The Washington Post published a thoughtful editorial this morning on the PROTECT IP Act and the need for “a legal tool that stops those who persistently leech off of the innovations of others.”
The Post acknowledges criticism of the bill by some who “point to the effectiveness of the Digital Millennium Copyright Act (DMCA),” but asks: “But what if the Web site is a consistent scofflaw?”
Noting that online theft “costs the copyright- or trademark-holders billions of dollars each year and thwarts the ability of writers, producers, songwriters and others in the creative arts to earn the royalties they are due,” the Post highlights PROTECT IP’s balanced approach:
Defendant Web sites would have the right to contest the allegation. An otherwise legitimate site that may have sold a product that turned out to be a fake or unknowingly linked to or posted an item to which it did not have the rights to would be spared from legal action.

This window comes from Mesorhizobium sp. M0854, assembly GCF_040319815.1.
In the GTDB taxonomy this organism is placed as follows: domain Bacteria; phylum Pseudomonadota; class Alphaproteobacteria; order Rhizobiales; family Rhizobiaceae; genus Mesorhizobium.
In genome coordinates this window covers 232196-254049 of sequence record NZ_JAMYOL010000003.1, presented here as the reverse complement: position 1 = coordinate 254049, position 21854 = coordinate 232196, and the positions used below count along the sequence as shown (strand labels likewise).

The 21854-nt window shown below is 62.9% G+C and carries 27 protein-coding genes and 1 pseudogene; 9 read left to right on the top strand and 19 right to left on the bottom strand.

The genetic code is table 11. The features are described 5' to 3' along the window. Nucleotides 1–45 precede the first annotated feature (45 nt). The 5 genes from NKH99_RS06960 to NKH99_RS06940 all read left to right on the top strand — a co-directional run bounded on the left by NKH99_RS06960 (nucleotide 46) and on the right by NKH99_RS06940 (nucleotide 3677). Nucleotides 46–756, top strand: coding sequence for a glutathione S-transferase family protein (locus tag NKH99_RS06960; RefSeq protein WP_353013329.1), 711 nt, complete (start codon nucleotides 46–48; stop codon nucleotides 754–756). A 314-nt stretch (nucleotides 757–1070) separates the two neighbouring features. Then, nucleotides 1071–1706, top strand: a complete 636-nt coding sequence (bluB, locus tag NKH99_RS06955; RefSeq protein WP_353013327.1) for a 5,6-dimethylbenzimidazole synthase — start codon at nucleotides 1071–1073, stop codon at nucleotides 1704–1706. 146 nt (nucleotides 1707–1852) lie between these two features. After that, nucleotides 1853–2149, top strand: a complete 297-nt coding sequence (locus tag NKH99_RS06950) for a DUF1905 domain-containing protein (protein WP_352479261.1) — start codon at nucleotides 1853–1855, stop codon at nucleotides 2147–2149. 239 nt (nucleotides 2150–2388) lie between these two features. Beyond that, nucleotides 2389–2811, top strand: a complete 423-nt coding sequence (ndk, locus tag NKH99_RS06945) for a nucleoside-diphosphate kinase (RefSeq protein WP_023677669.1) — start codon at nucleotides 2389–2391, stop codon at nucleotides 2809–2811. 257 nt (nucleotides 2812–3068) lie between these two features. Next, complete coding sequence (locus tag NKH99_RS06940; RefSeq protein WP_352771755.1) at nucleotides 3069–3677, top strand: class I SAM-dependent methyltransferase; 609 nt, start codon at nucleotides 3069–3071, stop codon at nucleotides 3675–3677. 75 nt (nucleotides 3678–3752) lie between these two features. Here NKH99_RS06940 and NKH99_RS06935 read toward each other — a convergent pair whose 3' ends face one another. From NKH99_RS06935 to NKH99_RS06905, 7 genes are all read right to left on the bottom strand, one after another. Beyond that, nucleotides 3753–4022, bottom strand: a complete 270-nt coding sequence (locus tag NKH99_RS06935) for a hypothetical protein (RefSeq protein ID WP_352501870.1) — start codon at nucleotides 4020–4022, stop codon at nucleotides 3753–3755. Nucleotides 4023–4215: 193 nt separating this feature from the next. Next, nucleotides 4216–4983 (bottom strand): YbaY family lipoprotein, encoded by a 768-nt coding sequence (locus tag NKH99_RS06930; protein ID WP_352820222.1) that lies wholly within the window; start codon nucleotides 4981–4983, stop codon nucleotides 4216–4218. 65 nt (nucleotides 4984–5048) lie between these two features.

…The Protect IP Act takes pains to protect Internet service providers, search engines and others that may have done business with a rogue site. They are not required to scour the Internet for offenders nor are they held liable if they happen to host or provide services to a site that is eventually deemed unlawful. They are only required to take “reasonable” and “technically feasible” measures to obey a court order.
The outpouring of support for this bipartisan bill from around the country – from businesses, local law enforcement, first responders, elected officials, and workers alike – gives it real momentum heading into the fall. We encourage the Senate to take it up and pass it quickly once they return from their work in their states, and look forward to the introduction of a House counterpart.